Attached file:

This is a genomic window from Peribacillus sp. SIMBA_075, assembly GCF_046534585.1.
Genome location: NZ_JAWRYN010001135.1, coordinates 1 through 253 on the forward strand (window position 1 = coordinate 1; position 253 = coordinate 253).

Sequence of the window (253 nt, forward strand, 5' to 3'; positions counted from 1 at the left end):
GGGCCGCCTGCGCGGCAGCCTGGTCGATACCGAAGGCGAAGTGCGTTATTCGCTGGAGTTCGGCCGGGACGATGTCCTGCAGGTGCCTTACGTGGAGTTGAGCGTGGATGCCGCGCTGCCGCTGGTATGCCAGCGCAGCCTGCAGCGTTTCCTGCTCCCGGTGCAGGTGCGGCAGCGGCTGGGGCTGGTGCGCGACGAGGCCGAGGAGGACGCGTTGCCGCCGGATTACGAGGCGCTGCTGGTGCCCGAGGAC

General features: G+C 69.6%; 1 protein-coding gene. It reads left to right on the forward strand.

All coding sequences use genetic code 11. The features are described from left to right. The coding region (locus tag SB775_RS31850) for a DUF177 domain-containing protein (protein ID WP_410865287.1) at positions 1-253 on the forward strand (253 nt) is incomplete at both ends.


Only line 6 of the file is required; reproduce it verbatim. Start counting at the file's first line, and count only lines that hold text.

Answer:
All coding sequences use genetic code 11. The features are described from left to right. The coding region (locus tag SB775_RS31850) for a DUF177 domain-containing protein (protein ID WP_410865287.1) at positions 1-253 on the forward strand (253 nt) is incomplete at both ends.